- who the SP is
                             - description of the collateral
                             - method of disposition
                             - notice that Debtor is entitled to an accounting
                             - if it is a public sale, time & place of disposition
                             - if it is a private sale, time after which property will be sold
                     -


      9-614              Additional notice requirements in consumer cases:
                            - the possibility that Debtor will be liable for any deficiency
                            - phone # to get the amount needed to redeem the collateral
                            - phone # and/or mailing address to get more information, generally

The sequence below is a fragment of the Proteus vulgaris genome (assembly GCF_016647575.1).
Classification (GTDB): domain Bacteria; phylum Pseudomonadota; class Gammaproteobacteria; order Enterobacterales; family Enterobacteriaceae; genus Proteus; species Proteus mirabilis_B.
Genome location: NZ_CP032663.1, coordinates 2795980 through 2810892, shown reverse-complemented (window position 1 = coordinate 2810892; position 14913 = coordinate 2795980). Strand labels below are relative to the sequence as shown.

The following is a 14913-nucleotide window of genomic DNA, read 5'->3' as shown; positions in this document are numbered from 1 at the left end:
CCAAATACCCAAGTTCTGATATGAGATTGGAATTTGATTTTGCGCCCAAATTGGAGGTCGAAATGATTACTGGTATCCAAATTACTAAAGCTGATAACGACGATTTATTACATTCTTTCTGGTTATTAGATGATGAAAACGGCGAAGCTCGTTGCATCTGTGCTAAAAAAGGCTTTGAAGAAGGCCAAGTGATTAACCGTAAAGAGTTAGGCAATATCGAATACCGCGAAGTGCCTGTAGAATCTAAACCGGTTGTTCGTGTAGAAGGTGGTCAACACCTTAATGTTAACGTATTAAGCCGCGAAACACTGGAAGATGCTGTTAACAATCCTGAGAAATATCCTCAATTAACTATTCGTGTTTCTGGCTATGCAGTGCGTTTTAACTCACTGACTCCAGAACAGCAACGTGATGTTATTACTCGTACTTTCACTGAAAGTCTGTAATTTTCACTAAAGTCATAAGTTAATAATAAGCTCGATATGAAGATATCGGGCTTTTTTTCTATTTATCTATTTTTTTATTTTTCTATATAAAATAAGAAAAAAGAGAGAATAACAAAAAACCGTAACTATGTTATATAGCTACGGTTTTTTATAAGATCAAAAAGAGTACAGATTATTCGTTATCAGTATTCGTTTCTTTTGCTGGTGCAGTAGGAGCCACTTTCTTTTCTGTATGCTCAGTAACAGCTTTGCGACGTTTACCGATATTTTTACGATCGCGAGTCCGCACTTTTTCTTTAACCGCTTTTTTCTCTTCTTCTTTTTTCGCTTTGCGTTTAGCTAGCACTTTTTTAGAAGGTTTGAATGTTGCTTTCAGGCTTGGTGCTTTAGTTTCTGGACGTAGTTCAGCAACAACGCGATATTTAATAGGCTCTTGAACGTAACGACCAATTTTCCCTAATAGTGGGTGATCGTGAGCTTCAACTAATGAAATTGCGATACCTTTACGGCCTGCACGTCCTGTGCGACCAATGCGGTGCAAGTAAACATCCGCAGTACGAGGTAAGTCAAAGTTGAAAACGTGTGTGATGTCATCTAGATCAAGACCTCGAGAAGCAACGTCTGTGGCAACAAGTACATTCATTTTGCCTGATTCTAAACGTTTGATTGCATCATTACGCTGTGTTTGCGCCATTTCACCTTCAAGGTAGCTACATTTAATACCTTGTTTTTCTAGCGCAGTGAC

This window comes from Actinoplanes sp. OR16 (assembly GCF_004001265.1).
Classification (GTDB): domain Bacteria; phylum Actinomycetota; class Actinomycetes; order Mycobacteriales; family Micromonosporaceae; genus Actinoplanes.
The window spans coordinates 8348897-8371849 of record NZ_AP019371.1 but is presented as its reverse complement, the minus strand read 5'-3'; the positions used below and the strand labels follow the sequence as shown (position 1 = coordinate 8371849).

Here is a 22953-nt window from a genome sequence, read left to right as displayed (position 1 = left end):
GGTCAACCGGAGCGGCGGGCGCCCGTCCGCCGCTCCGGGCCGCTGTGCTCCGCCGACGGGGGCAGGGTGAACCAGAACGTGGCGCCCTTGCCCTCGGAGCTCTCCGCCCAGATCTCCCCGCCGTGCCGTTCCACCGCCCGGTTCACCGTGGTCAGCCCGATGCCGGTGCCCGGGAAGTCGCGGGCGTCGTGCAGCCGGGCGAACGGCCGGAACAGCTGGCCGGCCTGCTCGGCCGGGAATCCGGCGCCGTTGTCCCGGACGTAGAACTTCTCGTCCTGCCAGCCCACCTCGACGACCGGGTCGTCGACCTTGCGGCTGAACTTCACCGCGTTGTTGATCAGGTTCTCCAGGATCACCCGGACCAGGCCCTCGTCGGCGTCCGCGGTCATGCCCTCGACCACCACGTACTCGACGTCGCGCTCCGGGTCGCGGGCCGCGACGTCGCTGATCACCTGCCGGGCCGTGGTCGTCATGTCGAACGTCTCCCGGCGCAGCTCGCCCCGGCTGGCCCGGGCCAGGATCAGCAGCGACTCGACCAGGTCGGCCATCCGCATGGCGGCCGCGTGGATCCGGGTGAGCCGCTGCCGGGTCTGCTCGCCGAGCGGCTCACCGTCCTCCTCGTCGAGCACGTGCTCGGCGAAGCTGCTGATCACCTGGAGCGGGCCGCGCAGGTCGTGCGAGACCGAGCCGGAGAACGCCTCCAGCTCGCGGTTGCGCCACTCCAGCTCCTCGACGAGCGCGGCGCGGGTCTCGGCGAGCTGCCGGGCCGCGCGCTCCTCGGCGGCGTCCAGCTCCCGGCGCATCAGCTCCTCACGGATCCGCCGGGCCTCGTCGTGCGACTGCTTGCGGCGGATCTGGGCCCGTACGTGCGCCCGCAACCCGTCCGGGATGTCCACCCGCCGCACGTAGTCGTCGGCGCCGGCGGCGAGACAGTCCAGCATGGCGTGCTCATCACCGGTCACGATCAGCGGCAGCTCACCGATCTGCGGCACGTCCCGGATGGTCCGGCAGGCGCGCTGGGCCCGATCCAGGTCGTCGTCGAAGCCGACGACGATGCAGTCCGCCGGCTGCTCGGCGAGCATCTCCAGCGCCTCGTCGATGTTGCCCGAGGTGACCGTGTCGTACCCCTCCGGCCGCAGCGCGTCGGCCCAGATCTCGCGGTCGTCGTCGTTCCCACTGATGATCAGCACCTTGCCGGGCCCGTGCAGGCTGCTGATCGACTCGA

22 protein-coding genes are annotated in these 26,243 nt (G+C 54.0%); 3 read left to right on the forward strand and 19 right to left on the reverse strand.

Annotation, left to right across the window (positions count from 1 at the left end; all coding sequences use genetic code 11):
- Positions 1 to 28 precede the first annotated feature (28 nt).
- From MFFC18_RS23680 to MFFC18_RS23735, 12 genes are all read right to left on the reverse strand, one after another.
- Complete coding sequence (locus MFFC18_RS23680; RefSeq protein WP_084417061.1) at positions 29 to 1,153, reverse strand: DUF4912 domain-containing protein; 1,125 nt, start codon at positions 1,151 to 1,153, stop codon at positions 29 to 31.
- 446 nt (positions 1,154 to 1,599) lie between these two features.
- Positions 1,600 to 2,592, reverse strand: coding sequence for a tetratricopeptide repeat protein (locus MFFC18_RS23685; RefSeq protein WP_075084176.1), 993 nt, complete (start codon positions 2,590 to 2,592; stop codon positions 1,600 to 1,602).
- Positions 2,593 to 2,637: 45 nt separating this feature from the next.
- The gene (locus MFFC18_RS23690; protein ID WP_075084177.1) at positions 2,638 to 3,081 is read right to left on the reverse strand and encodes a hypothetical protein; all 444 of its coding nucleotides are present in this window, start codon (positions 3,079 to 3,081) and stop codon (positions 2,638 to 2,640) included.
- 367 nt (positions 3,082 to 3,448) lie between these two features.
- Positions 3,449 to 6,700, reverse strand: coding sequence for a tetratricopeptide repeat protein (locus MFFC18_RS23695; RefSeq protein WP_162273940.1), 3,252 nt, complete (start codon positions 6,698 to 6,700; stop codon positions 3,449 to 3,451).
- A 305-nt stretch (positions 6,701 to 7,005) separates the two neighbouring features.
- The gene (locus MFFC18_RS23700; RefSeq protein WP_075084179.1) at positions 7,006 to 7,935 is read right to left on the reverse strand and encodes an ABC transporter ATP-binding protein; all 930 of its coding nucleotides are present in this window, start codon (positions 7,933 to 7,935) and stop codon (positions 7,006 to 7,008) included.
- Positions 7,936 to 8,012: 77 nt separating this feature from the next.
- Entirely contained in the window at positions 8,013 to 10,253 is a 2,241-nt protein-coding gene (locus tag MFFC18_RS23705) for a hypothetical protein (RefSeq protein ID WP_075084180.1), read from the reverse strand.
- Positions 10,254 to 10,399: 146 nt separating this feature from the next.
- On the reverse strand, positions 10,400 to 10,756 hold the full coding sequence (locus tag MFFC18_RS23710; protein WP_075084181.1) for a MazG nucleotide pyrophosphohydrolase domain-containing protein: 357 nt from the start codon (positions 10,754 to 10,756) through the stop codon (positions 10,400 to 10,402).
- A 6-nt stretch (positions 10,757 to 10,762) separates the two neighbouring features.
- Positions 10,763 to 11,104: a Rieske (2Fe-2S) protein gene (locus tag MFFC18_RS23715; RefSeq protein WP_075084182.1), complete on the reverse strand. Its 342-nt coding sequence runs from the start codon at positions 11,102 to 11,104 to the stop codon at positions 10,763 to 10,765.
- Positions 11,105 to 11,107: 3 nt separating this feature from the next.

9-624              Debtor may waive notice of disposition, but it must be authenticated and after default.
                     -


      9-612              Addresses “commercially reasonable” timing of notification: a question of fact.
      Comm. 2            Notice sent so near disposition that a reasonable person couldn’t be expected to act on
                         or take account of it would be unreasonable.
      9-612(b)           In non-consumer cases, it must be after default and ≥ 10 days before disposition

      9-617(a)-(b)       Even though SP doesn’t have rights in the collateral, he may sell it and transfer Debtor’s
                         existing rights to the transferee. A transferee in good faith and for value takes it free of
                         all liens, even if the secured party failed to comply with one of the notice requirements.